Sandy Elzie - Just the cat turning over the tree once.

Marilyn Baron - Thankfully, no

Tammy Schubert - To understand this frightening disaster, you have to understand where I grew up. My home is in the Appalachian mountains on the New York border. My family literally lived on top of a mountain in a remote area surrounded by acres and acres of woods. The local town is off the map because it is such a small place with nothing to do. Here everyone knows everyone else, and nobody locks their doors or thinks twice about crime. People are trusted until they prove they are up to no good. It is just a quiet place to live.

Our town had a part-time, volunteer police officer, who didn't seem to have any working hours. My family had no actual street address. In order to give directions to emergency personnel, we had to say something like, "it's the road in front of Joe's house about five miles down on the right. There's a hidden driveway on that corner by the third oak tree. Go up and to the right. You'll see the house." Assuming the road wasn't a sheet of ice, we could expect them to arrive in about forty minutes or so.

Get the picture?

When I was sixteen, I had a weird experience that just has to be shared. On this particular Christmas Eve, ice storms had passed through the night before. The ice had started melting off during the day, so the roads were clear for the moment. My family was home for the night, and my younger sisters were all wound up about Santa making an appearance later that night.

Around 3 p.m., a stranger showed up at our door. Although it was unusual, I assumed he was there for my dad. I let him in and my dad came out. I returned to my romance book, which was much more interesting.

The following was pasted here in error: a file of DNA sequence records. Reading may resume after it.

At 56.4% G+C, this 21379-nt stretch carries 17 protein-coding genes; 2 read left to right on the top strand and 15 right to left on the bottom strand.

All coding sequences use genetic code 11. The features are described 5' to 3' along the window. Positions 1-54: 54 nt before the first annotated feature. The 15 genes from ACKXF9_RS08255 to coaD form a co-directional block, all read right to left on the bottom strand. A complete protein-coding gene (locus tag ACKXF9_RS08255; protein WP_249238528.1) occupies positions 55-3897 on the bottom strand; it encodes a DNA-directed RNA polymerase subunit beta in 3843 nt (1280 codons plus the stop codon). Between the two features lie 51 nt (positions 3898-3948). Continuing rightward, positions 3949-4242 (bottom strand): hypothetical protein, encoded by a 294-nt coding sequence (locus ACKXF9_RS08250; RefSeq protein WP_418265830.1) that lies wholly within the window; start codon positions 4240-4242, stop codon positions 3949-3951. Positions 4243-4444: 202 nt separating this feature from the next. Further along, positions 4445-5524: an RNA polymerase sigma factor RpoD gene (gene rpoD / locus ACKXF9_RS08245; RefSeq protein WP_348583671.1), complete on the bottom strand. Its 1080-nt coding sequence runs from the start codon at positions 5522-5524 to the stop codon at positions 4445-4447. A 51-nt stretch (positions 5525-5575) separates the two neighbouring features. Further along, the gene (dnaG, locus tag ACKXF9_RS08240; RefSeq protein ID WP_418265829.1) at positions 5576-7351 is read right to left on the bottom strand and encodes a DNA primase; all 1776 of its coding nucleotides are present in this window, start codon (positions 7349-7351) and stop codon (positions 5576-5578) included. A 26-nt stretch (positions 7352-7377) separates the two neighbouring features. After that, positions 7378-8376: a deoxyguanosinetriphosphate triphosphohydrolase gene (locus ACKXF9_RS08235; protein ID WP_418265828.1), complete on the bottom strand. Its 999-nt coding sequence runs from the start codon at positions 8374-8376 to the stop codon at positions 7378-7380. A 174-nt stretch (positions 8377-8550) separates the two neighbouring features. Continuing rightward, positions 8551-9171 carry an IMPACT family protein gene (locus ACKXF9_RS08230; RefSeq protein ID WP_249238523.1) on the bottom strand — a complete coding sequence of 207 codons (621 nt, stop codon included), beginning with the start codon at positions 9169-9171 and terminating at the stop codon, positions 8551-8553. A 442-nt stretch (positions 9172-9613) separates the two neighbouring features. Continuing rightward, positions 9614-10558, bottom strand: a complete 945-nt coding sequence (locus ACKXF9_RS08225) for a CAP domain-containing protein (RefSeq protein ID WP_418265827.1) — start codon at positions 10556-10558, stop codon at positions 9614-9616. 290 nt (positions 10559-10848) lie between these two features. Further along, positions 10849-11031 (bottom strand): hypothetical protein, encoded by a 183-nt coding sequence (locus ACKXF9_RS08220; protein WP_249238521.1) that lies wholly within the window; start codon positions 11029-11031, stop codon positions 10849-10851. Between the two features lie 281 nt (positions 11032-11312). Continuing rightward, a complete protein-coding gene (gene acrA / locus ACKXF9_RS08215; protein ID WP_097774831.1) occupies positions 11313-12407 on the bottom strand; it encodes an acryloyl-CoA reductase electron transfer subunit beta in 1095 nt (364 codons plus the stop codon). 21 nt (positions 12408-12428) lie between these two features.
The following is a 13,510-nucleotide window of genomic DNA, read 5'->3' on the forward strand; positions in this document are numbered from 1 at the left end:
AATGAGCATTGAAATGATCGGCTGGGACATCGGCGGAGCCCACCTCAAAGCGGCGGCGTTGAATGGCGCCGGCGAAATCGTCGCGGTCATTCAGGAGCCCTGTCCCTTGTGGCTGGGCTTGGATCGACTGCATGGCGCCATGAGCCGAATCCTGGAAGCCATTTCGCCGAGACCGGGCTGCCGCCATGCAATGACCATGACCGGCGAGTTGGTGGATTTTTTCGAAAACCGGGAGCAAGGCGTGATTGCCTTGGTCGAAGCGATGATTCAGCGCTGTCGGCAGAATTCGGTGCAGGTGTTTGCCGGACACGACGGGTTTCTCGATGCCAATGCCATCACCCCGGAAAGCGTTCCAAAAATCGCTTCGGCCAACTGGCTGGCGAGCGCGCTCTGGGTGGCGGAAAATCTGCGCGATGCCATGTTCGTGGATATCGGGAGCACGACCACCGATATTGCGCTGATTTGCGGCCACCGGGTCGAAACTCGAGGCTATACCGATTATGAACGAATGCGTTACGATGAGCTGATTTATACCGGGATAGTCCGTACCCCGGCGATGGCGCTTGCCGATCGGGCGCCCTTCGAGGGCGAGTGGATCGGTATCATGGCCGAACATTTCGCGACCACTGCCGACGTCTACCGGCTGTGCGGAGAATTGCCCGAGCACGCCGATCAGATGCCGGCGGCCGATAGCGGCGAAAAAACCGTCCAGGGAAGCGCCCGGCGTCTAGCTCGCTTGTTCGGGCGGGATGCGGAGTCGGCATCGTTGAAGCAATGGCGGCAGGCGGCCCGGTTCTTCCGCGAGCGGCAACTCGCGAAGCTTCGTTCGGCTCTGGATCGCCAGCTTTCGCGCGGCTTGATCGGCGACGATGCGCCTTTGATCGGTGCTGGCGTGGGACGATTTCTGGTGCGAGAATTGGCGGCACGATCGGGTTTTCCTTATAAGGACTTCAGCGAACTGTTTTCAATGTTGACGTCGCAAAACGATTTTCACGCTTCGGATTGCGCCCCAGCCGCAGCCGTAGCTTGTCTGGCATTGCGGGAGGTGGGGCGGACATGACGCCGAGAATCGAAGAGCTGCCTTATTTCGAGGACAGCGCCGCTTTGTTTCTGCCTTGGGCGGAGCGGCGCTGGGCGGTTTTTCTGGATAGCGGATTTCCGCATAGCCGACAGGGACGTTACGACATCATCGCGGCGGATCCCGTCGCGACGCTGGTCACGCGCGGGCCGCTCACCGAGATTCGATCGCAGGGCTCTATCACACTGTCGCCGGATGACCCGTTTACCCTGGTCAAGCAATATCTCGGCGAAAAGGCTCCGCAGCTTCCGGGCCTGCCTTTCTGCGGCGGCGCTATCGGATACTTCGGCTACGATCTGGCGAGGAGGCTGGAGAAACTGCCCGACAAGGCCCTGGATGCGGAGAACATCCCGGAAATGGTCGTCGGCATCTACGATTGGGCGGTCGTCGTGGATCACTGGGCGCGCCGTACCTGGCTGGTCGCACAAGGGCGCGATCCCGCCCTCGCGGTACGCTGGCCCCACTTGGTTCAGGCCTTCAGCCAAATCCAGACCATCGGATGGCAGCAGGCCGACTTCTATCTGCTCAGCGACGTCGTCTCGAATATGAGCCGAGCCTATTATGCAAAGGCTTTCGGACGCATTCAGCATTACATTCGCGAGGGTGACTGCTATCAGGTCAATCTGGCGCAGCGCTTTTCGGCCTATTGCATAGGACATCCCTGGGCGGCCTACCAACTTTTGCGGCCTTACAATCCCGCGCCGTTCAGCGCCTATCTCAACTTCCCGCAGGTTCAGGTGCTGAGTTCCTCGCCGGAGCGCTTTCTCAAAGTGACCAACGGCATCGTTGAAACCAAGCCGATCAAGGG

As it turns out, this man, who was 21 or 22 years old, came to see me. In front of my parents, he asked for permission to go out with me that night. Remember, nobody knew this guy. He said he lived in town, but we had never seen him or heard about him before. My parents, receiving such a courtly request, were so impressed it was nauseating. He completely won them over.

So what's a shy, inexperienced, naïve you woman to do, especially when her parents put the pressure on? Against her better judgment, she decided to make her parents happy and go out with the stranger.

Off I went on this date scared, nervous and unsure. About 15 miles into our 30 mile trip to a nearby town, he confessed it took him six beers before he had the nerve to ask me out.

Did I mention he was driving?

He seemed to be doing fine, but it just made me more uneasy. We finally arrived at Pizza Hut, one of the most fine-dining establishments around. Conversation was stilted and awkward through the entire meal. When we were just about done, he let me in on what he thought was a sweet, endearing secret.

Maybe he'd been reading too many romance novels and misinterpreted how to impress his date.

"I've been waiting a long time to ask you out," he said.

"Oh, really." I blushed, which was my standard reaction back then.